Twenty Years and Counting!
Program Director: Bill Berner
2018 Program Description
What is PSSA - Experimental Physics Research Academy?
PSSA - Experimental Physics Research Academy is a three week program that focuses on modern physics with an emphasis on hands-on experience and laboratory work. There is no requirement of a previous physics course, although typically about half of our students have taken one prior to attending the program. To accomodate differences in preparation, we spend the first week learning mechanics in preparation for a field trip to a local amusement park. On that trip, each lab group selects a few rides to fully analyze with the help of electronic data logging devices and computers that were used in the first week of the program. Students choose the level at which they work on this project, and there is room for all levels of experience to grow. Once everyone has a foundation in mechanics, we take advantage of the vast research facilities on Penn's campus to explore modern physics topics that are out of reach for most high school programs.

Students determining the speed of light.
How does it work?
A typical day starts with several lectures. These lectures will include preparation for the afternoon's lab, discussion of topics related to upcoming field trips, and presentations of important ideas in physics. Once or twice each week, faculty members from Penn speak about their research work, and in the last week of the program, students present group reports on the work they have done while at PSSA. Afternoons are typically spent in the lab.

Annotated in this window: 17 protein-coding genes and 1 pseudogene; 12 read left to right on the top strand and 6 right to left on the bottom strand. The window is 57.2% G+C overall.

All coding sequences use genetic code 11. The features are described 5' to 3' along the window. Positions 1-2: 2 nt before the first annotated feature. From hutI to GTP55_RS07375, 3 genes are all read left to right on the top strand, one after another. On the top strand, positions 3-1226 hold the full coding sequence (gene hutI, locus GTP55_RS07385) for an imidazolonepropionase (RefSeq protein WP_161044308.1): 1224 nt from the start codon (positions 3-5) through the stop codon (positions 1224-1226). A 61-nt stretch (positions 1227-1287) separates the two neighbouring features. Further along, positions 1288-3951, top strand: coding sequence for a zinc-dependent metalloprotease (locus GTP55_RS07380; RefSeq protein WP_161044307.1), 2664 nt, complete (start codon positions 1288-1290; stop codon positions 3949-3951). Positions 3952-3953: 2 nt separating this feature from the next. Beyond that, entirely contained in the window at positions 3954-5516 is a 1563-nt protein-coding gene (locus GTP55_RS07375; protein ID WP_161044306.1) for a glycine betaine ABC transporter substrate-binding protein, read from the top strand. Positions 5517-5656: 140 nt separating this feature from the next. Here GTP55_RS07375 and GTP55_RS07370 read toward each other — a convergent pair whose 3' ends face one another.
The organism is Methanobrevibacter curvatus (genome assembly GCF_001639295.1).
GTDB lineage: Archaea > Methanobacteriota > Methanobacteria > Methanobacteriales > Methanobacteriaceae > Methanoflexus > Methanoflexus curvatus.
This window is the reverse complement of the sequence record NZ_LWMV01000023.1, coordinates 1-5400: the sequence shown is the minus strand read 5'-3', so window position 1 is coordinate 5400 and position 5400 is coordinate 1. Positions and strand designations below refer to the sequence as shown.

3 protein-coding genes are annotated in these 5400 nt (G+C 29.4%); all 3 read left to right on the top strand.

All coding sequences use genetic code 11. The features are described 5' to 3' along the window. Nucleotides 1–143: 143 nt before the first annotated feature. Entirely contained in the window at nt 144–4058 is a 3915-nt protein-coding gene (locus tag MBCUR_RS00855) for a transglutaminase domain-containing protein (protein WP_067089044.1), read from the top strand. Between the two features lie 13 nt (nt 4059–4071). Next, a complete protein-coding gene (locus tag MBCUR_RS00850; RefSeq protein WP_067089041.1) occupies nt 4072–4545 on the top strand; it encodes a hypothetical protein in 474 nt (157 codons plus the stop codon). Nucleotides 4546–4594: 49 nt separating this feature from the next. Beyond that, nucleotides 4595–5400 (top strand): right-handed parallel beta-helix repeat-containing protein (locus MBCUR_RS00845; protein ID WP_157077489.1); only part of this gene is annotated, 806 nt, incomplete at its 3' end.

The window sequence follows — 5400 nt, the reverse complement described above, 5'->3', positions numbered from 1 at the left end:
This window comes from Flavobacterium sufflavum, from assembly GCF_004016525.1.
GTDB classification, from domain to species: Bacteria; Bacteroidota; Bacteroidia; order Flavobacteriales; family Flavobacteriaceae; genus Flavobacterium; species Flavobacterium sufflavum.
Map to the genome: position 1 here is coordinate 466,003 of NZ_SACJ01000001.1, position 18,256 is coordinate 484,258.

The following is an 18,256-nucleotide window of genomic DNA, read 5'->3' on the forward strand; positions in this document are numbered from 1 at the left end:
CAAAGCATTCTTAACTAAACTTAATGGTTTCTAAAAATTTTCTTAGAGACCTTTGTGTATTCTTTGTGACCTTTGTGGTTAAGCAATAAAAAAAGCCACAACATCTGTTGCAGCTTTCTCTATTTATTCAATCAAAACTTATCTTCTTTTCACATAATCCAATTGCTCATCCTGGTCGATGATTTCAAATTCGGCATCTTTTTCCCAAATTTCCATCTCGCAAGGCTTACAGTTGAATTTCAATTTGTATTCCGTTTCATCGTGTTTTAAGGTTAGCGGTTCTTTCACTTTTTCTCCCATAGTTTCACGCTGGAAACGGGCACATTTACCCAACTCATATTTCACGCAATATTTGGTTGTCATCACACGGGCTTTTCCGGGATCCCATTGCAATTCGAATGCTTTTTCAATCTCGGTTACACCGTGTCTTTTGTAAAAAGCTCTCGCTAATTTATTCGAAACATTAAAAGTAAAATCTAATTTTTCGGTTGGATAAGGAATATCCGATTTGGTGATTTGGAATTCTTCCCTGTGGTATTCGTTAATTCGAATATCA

Derek Pitts from the Franklin Institute taking time to teach PSSA participants about sunspots and solar flares.
Where can I apply?
Click on the link in the menu to get to the Summer Science Acadmey home page. Through this page, you can find more information about the program in general as well as an online application. All applicants should discuss their interests in math or science in their essay and specify the track in which they are interested.
Students at Hershey
Students planning their experiment at Hershey Park.

Bill Berner preparing students for lab.
What is learned?
Each week of the PSSA - EPRA program is devoted to one or two major topics. The first week of the program is devoted to mechanics and optics. In the second week, we begin with basic electricity and magnetism and finish with a measurement of Planck's constant using the knowledge and lab skills developed throughout the week. In the third week, students can choose to work in one of our research labs or various modern topics in physics with graduate teaching assistants and professors at Penn and each lab group will construct and use its own apparatus to measure the speed of light.

PSSA Student presenting research completed at Penn.

What else should I know?
The program is set up to allow students time to become familiar with all the hardware they use and to actually assemble and test some of it themselves. The goal is for students not just to leave the lab with data, but also to understand that data and know how reliable it is. Throughout the program, cooperative work and communication is emphasized. Lab groups change each week, and in the last week, lab groups present their reports orally to the entire program. Field trips to an amusement park, the Franklin Institute, and other lcoal museums will supplement the regular schedule. We also tour Penn's research labs, and hear from current researchers about their work. The program closes with a presentation of incredible physics demonstrations by our director, Bill Berner.

Program staff includes multiple members from Penn's Department of Physics and Astronomy, a student teaching assistant, and outstanding physics teachers from local high schools.

PSSA participants studying acceleration.

Last modified: 06/28/2018 by M. Pandya
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